‘Ms Fix It’
Waiguru has emerged the most powerful politician outside the Presidency. This is causing discomfort within the Jubilee camp. She doesn’t really care; she’s has the President’s ear.
By ALFAROUK MAALIM
She’s the woman of the moment – powerful, authoritative. Not just administrative power; she wields soft but imposing political influence. Along corridors of power, she’s more controlling than Deputy President William Ruto. She has twice flaunted her power, and two men who thought they were dominant were rendered jobless. She does it quietly.
In fact, everyone in government knows it. And she makes no qualms about it. Those who know her say she’s got President Uhuru Kenyatta’s ear.
The fine-looking lady in question is Devolution Cabinet Secretary Anne Waiguru. Not much is the public domain about her background, but all that is known points to a lady who is in her territory within the corridors of power; the de facto Prime Minister.
Waiguru studied Home Economics at Egerton University. Ideally, that’s a course that you don’t find in the highest of circles of politics. But somehow, when she completed her course in 1994, and then a decade later, she enrolled for her Masters in the University of Nairobi, Waiguru walked right into the Treasury building on Harambee Avenue.
To understand the power of Waiguru, you just have to look at a famous picture –the one that attracted public spotlight on her. In it, Waiguru and the Chinese Prime Minister Li Keqiang’is are seen walking side-by-side, on the concrete pavement of the National Youth Service (NYS) Headquarters in Ruaraka.
She’s clad in a black skirt, a white expensive-looking blazer, and a baby-pink blouse. She has black shoes on. A yard to her right is her principal secretary Peter Mangiti. Then, half-a-yard to her left, is the Chinese Premier.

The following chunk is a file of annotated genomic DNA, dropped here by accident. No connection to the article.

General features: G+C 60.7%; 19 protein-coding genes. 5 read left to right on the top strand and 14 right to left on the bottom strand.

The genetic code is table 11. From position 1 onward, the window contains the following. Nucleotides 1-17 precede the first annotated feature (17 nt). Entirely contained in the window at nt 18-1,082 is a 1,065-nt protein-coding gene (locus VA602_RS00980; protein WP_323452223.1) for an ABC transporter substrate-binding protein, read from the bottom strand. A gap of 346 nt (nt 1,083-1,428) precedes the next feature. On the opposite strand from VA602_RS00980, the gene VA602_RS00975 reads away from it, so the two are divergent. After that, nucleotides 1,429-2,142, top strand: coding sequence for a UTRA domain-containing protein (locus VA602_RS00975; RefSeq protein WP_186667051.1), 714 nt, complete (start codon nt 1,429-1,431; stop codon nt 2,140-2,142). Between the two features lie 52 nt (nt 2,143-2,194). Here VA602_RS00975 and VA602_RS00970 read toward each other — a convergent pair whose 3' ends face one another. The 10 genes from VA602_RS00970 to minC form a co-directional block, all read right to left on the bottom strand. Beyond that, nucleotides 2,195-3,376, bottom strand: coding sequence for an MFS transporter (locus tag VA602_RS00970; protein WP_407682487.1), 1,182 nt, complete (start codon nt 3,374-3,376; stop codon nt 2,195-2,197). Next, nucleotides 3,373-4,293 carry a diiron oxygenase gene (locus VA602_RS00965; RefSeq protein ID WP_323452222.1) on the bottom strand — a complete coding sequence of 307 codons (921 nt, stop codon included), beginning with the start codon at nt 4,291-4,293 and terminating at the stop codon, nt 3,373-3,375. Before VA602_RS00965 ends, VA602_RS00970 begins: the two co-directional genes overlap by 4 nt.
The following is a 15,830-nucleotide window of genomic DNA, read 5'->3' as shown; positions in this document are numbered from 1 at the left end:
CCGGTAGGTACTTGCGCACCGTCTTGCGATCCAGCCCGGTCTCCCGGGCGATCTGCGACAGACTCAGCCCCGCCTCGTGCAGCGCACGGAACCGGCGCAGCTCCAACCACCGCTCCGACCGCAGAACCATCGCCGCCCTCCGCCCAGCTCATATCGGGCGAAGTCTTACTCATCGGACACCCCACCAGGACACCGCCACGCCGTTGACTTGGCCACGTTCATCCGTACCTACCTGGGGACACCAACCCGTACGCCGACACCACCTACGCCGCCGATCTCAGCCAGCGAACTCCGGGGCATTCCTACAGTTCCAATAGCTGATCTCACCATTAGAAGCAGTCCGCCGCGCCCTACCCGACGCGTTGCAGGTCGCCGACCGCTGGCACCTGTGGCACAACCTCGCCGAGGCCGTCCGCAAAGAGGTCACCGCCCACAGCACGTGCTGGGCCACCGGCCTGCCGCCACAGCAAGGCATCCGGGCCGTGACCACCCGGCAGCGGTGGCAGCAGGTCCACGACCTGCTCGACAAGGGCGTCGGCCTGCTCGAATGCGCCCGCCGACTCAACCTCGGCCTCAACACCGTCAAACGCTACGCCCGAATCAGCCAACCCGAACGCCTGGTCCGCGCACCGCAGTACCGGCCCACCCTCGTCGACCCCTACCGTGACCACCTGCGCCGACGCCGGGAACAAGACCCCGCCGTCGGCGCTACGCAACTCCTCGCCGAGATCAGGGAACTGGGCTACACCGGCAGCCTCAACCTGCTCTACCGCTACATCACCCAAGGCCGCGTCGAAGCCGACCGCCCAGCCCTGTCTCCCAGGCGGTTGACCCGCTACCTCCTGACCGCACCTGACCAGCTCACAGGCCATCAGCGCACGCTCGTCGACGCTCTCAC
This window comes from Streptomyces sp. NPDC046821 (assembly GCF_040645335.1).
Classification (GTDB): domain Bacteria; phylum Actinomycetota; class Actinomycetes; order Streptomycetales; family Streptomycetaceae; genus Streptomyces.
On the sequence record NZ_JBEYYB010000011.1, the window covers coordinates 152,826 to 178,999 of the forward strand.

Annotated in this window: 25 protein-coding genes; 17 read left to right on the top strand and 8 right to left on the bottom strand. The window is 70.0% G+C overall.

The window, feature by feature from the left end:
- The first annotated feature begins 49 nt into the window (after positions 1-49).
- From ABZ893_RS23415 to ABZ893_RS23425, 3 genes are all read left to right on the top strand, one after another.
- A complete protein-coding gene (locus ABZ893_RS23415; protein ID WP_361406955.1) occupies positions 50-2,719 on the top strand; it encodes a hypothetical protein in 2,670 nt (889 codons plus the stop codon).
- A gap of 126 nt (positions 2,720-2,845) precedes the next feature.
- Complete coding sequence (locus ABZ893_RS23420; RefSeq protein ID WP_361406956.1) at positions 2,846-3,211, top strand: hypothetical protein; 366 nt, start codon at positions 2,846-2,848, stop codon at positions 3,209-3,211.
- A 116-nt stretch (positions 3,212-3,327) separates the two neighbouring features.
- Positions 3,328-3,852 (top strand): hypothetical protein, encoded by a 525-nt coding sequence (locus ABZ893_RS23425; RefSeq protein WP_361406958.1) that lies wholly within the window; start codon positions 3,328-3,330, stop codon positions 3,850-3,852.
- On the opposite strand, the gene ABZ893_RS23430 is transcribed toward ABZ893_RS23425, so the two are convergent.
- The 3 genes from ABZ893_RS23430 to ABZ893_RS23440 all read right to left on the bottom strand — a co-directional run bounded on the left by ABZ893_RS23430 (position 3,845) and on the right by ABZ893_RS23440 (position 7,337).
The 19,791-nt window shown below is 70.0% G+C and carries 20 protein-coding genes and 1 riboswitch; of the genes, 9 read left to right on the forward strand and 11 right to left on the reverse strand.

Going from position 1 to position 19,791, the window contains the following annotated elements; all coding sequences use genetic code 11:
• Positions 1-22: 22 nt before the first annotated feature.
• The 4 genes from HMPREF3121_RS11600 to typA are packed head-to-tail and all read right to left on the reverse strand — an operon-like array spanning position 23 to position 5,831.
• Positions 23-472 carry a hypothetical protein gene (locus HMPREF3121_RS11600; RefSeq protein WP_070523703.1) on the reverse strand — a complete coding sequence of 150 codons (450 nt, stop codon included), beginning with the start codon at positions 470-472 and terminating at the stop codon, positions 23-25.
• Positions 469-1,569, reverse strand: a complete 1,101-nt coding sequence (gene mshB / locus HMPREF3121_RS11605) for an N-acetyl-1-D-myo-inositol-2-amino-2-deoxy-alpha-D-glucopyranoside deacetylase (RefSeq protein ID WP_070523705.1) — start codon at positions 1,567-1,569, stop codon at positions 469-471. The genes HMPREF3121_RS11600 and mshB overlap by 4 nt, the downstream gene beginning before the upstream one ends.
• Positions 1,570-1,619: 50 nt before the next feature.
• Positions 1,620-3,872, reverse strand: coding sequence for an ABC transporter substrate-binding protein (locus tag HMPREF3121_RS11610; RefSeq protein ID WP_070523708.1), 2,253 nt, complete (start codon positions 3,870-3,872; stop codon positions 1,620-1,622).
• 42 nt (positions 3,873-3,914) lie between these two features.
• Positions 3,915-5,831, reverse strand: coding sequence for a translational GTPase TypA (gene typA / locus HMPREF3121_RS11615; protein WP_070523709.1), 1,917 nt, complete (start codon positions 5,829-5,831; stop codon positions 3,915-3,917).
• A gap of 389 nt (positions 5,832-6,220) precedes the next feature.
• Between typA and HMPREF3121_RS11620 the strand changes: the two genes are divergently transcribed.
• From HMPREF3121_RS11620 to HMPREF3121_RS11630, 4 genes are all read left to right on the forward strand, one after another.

Nothing is wrong with that picture; right?
That’s until you see somebody out of step and out of place. Just to the Chinese Premier’s left, in a black suit, a white shirt, plus a maroon tie with little white dots — tucked right in the middle of the phalanx Chinese and Kenyan bodyguards — is Deputy President Ruto. He looks like one of those officials who handle protocol. He appears bored.
The grapevine went viral. There was talk that Waiguru had reminded Ruto about his place in the order of things. While that is just the grapevine, rumours and innuendo — Nairobi has a legendary reputation for such — it was not very far from the truth.
The fact is Waiguru is a Cabinet Minister with defined roles; Ruto is simply the President’s deputy without real portfolio. While she has targets to meet, agenda to drive and people to supervise, Ruto has to depend on the President to delegate roles.
While she wakes up in the morning to go to an office and do a job, Ruto’s diary depends on the President’s itinerary, and if Uhuru needs a hand. On some days, Ruto merely drives to the airport, shakes the President’s hand, waits for him to board the plane and then drive back to whatever event he wants to attend. Not so for Waiguru.
The only places where Ruto might have a say over Waiguru is in the Cabinet and in the Intergovernmental Budget and Economic Council. But even so, that say in the Cabinet will not hold water.
By law, the Intergovernmental Budget and Economic Council is chaired by the Deputy President, and is simply the place where the 47 county governments and the national government meet and agree on the schedule of how money from the Consolidated Fund is disbursed to the counties on the basis of cash flow projections. Waiguru leads the team of cabinet secretaries who sit in this team.
The council’s job is to make sure that the economic policies and decisions in the counties do not threaten the overall fiscal and economic outlook at the national level.
The President and his deputy know they have an ally in the fine-looking mother of two, and that’s why they poured money into the NYS, so that it gets 20,000 more youth into that system. As regards youth joblessness, that’s a drop in the ocean. But they believe that it is a good start. They are betting big on it.
And it is in that NYS that Waiguru’s job got the spotlight and almost saw her kicked out.
While there was not much ruckus when she “fired” Gor Semelang’o, hitherto chairman of the Youth Enterprise Development Fund, a lot of heat was generated with the replacement of Kiplimo Rugut at the NYS.
Semelang’o was appointed by retired President Mwai Kibaki in January 2013, and when he was fired this year and replaced with Bruce Odhiambo (Uhuru ally) — Semelang’o blamed Waiguru.